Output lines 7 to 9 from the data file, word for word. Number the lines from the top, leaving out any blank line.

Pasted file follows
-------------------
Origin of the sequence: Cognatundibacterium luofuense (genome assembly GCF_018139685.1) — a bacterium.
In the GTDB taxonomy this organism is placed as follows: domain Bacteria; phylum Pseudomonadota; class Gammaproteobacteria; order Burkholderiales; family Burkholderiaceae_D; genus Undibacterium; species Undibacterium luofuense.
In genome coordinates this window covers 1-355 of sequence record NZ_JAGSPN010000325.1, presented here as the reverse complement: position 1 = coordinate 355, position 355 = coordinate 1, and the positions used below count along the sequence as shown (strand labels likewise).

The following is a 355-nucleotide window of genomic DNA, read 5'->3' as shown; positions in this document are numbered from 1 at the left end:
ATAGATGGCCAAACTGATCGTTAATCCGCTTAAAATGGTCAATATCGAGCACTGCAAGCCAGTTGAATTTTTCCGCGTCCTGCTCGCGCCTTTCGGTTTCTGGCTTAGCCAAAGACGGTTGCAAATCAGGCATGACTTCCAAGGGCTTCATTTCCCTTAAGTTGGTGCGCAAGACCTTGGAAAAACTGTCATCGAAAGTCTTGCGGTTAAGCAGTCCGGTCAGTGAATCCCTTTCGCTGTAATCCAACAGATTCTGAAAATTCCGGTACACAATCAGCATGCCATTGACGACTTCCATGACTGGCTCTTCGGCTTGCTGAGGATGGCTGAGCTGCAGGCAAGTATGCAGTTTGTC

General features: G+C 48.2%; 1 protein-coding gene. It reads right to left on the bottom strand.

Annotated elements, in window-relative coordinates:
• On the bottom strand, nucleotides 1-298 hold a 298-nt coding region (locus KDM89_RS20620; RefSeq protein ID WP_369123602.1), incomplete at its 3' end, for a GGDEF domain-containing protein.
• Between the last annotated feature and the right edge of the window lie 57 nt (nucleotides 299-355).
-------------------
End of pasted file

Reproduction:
Annotated elements, in window-relative coordinates:
• On the bottom strand, nucleotides 1-298 hold a 298-nt coding region (locus KDM89_RS20620; RefSeq protein ID WP_369123602.1), incomplete at its 3' end, for a GGDEF domain-containing protein.
• Between the last annotated feature and the right edge of the window lie 57 nt (nucleotides 299-355).